Is ‘goodvertising’ the only good advertising? As award shows recognise not for profit and purpose-led work more than commercial creativity, Catrióna Campbell, Managing Partner at The Public House, asks if we should get back to the purpose of selling.
Purpose based work dominates the award shows. And it seems like everyone has found purpose – credit cards, sanitary towels, body lotion, supermarkets. And the campaigns are big, and brave, and deserve to be celebrated. For one, Libresse’s Womb Stories was a campaign that made me stop in my tracks.
But what I’m querying, as someone whose clients entrust with helping them move the dial on their sales chart, is whether exclusively commercial creativity should be left out in the cold. David Ogilvy’s eponymous book on advertising commanded “Your role is to sell, don’t let anything distract you from the sole purpose of advertising.” But is this relevant in 2021?
This year Cannes awarded 35 Grand Prix awards. Of that 24 were for purposeful campaigns – for good, for change. Creative Review also highlighted an ongoing preference by jurors to award purpose-based work, with the Grand Prix list heavy in examples of brands doing work that aims to make a difference in society… across virtually every award category type”.
Elsewhere, The Little Black Book Online Immortal Awards awarded just four campaigns across the world ‘immortal’ status in 2020
Three of those campaigns were purpose based – the exception being Burger King’s Mouldy Whopper.
More locally, the Institute of Creativity in Advertising & Design (ICAD) awarded 17 gold bells for advertising in the 20/21 award show last month. Of those 17 awards, only a single bell was for a campaign/idea that wasn’t purpose based — a Christmas advert for Skoda from Boys & Girls. The exec summary is that whether it’s a local award show or the titan that is Cannes, as an industry we’re not celebrating commercial creativity.
And yet this looks like a relatively recent trend. If we look back at Cannes Grand Prix Winners from 2011, only one was a purpose-based campaign, in the ‘Grand Prix for Good’ category. But now, purpose-based work dominates every category. So, does this mean ‘good work’ has to ‘do good’, or is it more that in today’s conscious consumerism we are now uncomfortable with work that is ‘just’ about selling?
John Grant, author of Greener Marketing, is happy with the shift in focus at award shows “I’m thrilled to hear that marketing for good is dominating the awards and I’m sure it does respond to both a genuine shift in the values of our industry and that of consumers”. This is an interesting point — are we all just more ‘woke’ than a decade ago? And as an industry, are we inherently more motivated to do good, given the poor reputation of advertising — less trusted than estate agents FFS – (sorry Ben, my brother-in-law who is a very lovely and trustworthy estate agent). As always, I’m reminded of the great Jacques Seguela book ‘Don’t tell my mother I’m in advertising – she thinks I play the piano in a brothel’. Are we justifying our own life choices by giving our industry a shiny halo of self-worth and virtue, celebrating the work that is saving the world and politely side-stepping the commercial work we do because it’s asking people to buy something?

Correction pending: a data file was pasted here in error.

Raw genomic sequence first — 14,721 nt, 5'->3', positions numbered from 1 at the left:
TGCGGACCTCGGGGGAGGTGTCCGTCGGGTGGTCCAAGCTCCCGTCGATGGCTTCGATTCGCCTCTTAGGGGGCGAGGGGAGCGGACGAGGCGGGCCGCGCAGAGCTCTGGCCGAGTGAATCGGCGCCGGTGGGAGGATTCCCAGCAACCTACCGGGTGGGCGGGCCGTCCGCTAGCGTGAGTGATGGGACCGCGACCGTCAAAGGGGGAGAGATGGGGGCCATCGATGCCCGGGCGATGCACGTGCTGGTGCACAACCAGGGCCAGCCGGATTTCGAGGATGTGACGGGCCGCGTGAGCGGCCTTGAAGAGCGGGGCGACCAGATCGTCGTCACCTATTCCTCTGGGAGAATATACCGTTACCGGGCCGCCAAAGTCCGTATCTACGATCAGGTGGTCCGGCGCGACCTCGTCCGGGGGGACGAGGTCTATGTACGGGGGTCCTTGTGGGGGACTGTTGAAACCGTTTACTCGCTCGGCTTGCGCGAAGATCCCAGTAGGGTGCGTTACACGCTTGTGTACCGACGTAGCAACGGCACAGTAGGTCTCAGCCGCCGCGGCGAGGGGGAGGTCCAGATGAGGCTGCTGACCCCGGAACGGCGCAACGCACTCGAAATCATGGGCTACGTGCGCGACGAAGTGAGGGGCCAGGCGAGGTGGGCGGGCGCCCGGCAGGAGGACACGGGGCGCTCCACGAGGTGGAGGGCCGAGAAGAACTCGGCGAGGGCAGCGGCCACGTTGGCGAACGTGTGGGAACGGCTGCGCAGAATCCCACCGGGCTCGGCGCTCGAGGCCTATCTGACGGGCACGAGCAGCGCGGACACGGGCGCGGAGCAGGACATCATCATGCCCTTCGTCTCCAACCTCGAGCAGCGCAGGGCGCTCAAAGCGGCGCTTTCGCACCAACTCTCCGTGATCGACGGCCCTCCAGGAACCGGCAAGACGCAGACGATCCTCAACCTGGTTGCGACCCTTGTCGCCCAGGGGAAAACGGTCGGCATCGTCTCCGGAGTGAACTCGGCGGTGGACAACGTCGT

But John Grant also points to the pitfalls of virtue signalling and faddish work, and also that agencies are probably following an agenda. “I also suspect that it’s a reflection of how many awards were won in previous years for similar kinds of work – giving creatives every incentive to follow suit”. The cynic in me is inclined to agree. Are we building work for the judging room, rather than to actually build a better world? If so, bloody hell, we’re deservedly at the bottom of the reputation list.
I asked the inimitable Mark Ritson for his view on this, and in typical common-sense candour he lambasts award shows “…as a manifestation of an industry too cool and purposeful to worry about little old things like effectiveness or impact. About a decade ago marketing entered a new phase of its evolution in which customer satisfaction, strong brands and commercial impact lost some of its appeal. Suddenly we had to be bigger and better than that. We needed ‘purpose’. Everything needed purpose. As Bob Hoffman noted a few years ago this is despite the fact that when you open your refrigerator none of the products looking back at you have any such thing nor were you moved to buy them because of it”.
So, before we embark on another award season, at the very least we need to confront that there is, subconscious or not, bias by judges and shows to award purposeful work. Reports from inside the judging room hint at less debates around creative execution, and more discussion about the societal impact of the brand or industry, leaving sectors like fast food, alcohol brands, or fast fashion at a disadvantage from the very start.
Maybe it’s time for an awards show that embraces more of a David Ogilvy or Gordon Gekko approach and puts creativity in commerce on equal footing rather than becoming the ethics Olympics. Maybe we can take inspiration from the virtual Cannes Lions in 2021, which generated a revenue of $47.7 million through festival passes and award entries.
They clearly aren’t ashamed of selling.